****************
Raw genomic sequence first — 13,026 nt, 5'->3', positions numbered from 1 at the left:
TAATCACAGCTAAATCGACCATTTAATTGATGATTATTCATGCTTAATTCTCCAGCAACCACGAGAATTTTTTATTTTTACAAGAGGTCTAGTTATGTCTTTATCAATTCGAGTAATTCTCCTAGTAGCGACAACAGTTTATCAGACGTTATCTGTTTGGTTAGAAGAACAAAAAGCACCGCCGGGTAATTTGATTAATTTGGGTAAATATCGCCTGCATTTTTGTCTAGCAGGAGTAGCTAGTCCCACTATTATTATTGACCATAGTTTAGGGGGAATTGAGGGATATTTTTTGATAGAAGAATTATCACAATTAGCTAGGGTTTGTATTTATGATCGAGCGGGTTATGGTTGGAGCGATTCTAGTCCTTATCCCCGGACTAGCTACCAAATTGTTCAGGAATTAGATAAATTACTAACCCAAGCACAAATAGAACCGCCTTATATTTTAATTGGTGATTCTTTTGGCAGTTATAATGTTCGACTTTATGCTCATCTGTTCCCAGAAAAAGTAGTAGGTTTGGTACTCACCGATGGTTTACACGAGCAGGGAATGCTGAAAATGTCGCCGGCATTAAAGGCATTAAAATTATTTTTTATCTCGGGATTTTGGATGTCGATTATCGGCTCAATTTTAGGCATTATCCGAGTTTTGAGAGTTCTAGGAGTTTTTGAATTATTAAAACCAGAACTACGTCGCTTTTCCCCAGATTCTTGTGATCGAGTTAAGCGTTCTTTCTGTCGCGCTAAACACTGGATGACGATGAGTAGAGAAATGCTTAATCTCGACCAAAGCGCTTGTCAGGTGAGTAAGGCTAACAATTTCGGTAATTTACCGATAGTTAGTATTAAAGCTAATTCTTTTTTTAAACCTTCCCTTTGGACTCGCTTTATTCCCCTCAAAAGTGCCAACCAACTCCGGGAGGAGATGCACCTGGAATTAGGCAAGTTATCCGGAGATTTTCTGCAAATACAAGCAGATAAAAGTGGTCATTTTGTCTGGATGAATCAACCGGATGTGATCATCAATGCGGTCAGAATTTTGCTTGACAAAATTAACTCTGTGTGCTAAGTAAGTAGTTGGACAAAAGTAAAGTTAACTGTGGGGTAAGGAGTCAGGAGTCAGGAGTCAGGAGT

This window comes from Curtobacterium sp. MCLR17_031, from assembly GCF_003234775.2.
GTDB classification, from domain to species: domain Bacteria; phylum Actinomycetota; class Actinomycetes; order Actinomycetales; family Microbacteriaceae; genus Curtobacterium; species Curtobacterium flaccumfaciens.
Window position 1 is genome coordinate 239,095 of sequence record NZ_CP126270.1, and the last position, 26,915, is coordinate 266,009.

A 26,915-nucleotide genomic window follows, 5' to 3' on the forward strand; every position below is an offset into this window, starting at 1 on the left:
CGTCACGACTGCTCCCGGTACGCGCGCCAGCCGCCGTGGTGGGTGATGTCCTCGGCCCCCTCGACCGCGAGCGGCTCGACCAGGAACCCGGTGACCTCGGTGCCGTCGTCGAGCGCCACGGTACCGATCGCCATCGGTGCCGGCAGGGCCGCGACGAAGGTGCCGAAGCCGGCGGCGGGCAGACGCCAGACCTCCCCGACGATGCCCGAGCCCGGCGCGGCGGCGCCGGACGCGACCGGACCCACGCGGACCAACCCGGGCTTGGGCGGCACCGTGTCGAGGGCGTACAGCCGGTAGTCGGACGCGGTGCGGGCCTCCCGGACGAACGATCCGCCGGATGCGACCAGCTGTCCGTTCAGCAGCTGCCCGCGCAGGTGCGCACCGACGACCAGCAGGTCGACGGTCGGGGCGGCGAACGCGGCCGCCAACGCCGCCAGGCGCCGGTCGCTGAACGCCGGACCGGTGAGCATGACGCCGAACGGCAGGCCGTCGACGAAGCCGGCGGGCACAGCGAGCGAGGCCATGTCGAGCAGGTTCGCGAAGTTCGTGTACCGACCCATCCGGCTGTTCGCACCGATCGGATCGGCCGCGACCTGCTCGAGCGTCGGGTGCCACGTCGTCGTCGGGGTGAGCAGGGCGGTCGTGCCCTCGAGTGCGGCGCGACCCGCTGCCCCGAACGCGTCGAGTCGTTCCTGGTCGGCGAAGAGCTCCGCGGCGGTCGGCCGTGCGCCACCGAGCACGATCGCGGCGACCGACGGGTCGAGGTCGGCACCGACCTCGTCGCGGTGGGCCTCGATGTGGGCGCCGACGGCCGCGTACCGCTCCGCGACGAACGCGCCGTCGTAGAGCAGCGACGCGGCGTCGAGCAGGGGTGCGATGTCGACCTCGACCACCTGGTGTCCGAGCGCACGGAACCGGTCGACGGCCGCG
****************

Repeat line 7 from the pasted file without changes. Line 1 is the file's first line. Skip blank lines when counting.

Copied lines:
CGTCACGACTGCTCCCGGTACGCGCGCCAGCCGCCGTGGTGGGTGATGTCCTCGGCCCCCTCGACCGCGAGCGGCTCGACCAGGAACCCGGTGACCTCGGTGCCGTCGTCGAGCGCCACGGTACCGATCGCCATCGGTGCCGGCAGGGCCGCGACGAAGGTGCCGAAGCCGGCGGCGGGCAGACGCCAGACCTCCCCGACGATGCCCGAGCCCGGCGCGGCGGCGCCGGACGCGACCGGACCCACGCGGACCAACCCGGGCTTGGGCGGCACCGTGTCGAGGGCGTACAGCCGGTAGTCGGACGCGGTGCGGGCCTCCCGGACGAACGATCCGCCGGATGCGACCAGCTGTCCGTTCAGCAGCTGCCCGCGCAGGTGCGCACCGACGACCAGCAGGTCGACGGTCGGGGCGGCGAACGCGGCCGCCAACGCCGCCAGGCGCCGGTCGCTGAACGCCGGACCGGTGAGCATGACGCCGAACGGCAGGCCGTCGACGAAGCCGGCGGGCACAGCGAGCGAGGCCATGTCGAGCAGGTTCGCGAAGTTCGTGTACCGACCCATCCGGCTGTTCGCACCGATCGGATCGGCCGCGACCTGCTCGAGCGTCGGGTGCCACGTCGTCGTCGGGGTGAGCAGGGCGGTCGTGCCCTCGAGTGCGGCGCGACCCGCTGCCCCGAACGCGTCGAGTCGTTCCTGGTCGGCGAAGAGCTCCGCGGCGGTCGGCCGTGCGCCACCGAGCACGATCGCGGCGACCGACGGGTCGAGGTCGGCACCGACCTCGTCGCGGTGGGCCTCGATGTGGGCGCCGACGGCCGCGTACCGCTCCGCGACGAACGCGCCGTCGTAGAGCAGCGACGCGGCGTCGAGCAGGGGTGCGATGTCGACCTCGACCACCTGGTGTCCGAGCGCACGGAACCGGTCGACGGCCGCG